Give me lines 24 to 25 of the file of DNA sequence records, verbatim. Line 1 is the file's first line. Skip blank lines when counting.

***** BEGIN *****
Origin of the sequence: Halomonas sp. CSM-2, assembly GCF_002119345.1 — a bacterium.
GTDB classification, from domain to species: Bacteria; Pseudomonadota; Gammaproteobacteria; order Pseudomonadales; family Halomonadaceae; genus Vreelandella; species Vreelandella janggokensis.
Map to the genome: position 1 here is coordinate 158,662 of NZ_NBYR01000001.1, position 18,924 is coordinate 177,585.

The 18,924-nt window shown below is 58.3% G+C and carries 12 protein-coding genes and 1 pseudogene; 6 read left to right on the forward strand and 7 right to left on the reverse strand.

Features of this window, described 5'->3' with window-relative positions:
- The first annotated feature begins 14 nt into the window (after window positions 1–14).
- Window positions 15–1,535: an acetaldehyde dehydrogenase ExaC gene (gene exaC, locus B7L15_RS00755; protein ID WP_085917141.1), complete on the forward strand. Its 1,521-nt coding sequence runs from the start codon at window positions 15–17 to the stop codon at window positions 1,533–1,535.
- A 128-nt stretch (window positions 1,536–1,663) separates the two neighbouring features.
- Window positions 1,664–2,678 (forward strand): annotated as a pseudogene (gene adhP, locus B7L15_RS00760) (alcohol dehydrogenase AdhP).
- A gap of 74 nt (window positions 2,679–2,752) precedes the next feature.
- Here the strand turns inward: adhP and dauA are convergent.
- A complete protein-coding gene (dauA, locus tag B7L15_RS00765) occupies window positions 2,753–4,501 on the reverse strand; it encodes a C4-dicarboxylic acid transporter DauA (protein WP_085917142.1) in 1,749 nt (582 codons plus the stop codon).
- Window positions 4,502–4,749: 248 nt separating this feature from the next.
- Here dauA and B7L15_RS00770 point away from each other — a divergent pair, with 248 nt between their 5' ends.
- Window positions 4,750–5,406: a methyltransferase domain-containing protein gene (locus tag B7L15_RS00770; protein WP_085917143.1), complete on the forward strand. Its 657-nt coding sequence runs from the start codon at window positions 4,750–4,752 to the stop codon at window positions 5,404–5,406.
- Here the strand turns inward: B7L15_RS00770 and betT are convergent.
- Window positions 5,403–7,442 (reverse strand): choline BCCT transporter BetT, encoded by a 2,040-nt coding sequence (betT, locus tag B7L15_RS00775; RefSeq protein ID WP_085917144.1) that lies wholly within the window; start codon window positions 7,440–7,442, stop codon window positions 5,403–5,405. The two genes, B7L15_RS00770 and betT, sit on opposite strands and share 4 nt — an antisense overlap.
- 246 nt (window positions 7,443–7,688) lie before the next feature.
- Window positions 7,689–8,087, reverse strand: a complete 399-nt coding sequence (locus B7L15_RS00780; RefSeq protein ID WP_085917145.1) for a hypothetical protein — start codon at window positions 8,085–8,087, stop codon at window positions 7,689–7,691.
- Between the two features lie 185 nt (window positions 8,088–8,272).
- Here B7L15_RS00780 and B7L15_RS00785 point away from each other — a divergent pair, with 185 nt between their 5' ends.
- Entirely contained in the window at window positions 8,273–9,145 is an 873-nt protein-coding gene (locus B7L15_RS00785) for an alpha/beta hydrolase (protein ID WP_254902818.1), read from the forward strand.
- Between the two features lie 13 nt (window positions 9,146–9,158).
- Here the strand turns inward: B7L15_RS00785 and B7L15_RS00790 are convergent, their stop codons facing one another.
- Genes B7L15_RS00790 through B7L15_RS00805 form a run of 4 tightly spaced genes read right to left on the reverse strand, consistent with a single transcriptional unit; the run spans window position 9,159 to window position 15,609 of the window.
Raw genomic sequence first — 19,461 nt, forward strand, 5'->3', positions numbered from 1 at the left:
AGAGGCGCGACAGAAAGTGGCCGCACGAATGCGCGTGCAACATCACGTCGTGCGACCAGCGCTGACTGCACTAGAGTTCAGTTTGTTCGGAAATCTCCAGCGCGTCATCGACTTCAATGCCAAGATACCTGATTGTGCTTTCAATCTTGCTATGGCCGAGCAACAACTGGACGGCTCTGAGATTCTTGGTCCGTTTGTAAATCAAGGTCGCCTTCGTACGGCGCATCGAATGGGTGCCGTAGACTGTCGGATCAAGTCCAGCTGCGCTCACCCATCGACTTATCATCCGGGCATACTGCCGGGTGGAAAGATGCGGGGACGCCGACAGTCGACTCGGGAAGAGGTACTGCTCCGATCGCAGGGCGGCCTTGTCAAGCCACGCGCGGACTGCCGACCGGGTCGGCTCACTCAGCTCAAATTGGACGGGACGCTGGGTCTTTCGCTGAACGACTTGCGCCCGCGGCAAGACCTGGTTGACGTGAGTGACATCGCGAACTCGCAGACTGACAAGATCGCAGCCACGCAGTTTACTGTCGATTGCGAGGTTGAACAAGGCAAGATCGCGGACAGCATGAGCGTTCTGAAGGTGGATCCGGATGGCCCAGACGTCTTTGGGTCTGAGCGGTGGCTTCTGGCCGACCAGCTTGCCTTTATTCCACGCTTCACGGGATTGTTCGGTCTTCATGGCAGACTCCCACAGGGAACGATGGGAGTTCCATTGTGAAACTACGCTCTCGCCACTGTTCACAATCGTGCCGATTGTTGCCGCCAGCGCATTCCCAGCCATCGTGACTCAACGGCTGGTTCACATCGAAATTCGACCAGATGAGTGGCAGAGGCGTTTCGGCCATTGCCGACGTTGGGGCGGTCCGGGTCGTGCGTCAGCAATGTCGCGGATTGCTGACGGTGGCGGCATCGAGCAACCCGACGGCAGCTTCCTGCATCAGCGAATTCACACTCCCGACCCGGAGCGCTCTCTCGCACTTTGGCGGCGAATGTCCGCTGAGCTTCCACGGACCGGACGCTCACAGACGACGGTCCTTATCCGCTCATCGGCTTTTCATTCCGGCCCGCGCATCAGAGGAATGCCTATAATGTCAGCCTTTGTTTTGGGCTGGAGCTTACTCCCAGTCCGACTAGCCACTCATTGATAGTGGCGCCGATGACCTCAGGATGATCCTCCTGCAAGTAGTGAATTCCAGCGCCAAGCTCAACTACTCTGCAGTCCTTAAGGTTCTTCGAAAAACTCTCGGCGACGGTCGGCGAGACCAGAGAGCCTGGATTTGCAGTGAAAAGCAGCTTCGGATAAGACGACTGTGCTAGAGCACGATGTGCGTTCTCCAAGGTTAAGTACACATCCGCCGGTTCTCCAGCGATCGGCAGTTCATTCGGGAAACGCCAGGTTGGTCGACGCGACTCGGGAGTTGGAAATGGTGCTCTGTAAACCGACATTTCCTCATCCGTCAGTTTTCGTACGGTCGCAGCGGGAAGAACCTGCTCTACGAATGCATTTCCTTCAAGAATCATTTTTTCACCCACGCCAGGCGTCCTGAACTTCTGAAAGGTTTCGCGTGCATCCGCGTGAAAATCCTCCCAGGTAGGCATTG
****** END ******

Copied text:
- Here the strand turns inward: B7L15_RS00785 and B7L15_RS00790 are convergent, their stop codons facing one another.
- Genes B7L15_RS00790 through B7L15_RS00805 form a run of 4 tightly spaced genes read right to left on the reverse strand, consistent with a single transcriptional unit; the run spans window position 9,159 to window position 15,609 of the window.